On March 3rd, I had the opportunity to meet with Farragut High School parents, teachers, and students to discuss our budget. At that meeting I was repeatedly asked to examine the feasibility of including Average Daily Attendance (ADA), rather than enrollment, as a criterion in our allocation of resources to schools. While I stated several reasons why that idea did not appear appropriate to me, I did note that several persons had mentioned the concept, and that I would give the matter some additional consideration.

Since this is a community issue that was well reported in the Farragut Press, I think it is appropriate for me to provide the full community the core of my response to the Farragut High School PTSO.

Having taken time to further consider the suggestion, I have decided I will not include ADA in our recommended school budget allocation methodology. The primary reasons include:

Using Average Daily Attendance to distribute resources to schools gives institutional credibility to unacceptable rates of attendance that we seek to dramatically improve. It assumes that those attendance rates will remain relatively low from one year to the next thereby communicating precisely the opposite of the message we wish to send.

Teachers still have to do the work for the 35 students on their rolls, even if only 33 are in attendance on any given day. The workload associated with grading papers, checking homework, lesson planning and instructional delivery is largely undiminished by small differences in ADA. This point is all the more relevant when considering that it is typically a different grouping of students that are absent each day and even though students may be absent, they are still responsible for making up missed work.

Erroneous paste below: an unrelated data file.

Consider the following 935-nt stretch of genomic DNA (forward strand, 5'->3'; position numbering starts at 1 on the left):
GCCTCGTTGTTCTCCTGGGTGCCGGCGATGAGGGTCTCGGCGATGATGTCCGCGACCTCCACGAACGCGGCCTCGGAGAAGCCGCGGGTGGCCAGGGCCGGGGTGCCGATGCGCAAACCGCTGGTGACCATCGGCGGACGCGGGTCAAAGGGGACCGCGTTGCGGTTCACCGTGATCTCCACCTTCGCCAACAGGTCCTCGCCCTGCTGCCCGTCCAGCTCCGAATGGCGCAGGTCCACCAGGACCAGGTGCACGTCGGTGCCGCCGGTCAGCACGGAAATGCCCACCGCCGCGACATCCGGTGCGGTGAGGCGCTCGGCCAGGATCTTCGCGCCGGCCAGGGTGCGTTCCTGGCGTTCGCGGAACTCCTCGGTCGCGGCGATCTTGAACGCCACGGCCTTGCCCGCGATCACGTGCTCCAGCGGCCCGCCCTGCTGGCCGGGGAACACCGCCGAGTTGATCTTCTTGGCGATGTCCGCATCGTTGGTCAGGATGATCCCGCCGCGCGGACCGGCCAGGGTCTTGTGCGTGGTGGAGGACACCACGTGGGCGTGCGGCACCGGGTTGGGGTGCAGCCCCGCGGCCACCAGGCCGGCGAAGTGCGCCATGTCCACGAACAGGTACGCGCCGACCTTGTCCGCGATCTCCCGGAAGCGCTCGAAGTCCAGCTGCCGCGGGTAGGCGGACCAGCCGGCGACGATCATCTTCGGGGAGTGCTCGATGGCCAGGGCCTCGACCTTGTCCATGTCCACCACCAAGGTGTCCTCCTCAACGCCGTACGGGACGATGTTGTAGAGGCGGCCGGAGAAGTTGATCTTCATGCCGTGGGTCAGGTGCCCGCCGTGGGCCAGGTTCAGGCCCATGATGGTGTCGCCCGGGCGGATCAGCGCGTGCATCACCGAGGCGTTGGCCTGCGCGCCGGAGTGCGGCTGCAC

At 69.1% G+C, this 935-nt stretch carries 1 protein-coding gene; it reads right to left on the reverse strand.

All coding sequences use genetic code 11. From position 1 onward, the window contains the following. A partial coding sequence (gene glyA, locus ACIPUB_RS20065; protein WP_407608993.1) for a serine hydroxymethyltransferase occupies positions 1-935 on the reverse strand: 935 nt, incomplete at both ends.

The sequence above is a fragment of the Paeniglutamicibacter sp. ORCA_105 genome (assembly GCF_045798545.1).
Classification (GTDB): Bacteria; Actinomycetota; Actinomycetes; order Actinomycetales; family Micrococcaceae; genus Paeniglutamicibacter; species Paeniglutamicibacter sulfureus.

Employing ADA in the formula would systematically diminish the resources available to schools that are currently underperforming and, therefore, in need of support, assistance and resources.

Class size requirements for the state’s Basic Education Plan (BEP) are based on Average Daily Membership (ADM) which is a function of enrolled students, not necessarily attendance. Therefore, providing fewer teachers than the actual enrollment requires, even if attendance is problematic, is not practicable under the current education finance law in Tennessee.

These are some of the reasons which have reinforced my conclusion that incorporating ADA into the budget allocation formula is neither feasible nor desirable. I very much appreciated the passion, commitment and support for public education so clearly evident among members of the Farragut PTSO and the greater community. I found the meeting on March 3rd both fruitful and enlightening, and I look forward to working with the Farragut community as we strive to achieve our vision of excellence for all children.

Dr. James P. McIntyre Jr.

Superintendent

Knox County Schools



Acclimate to islands

The calming islands on Grigsby Chapel Road have generated plenty of negative comments, both in presstalk and in the neighborhood.

Yes, they certainly have been controversial. But we have them and we will acclimatize.

Next comes the landscaping and this is my reason for commenting. It’s a request, asking the planners of this part of the project, to think drought, water shortages, waste. Hardy selections for planting can survive. Please do not consider installing automated sprinkler systems.

Mary Anne Sedlmeier

Farragut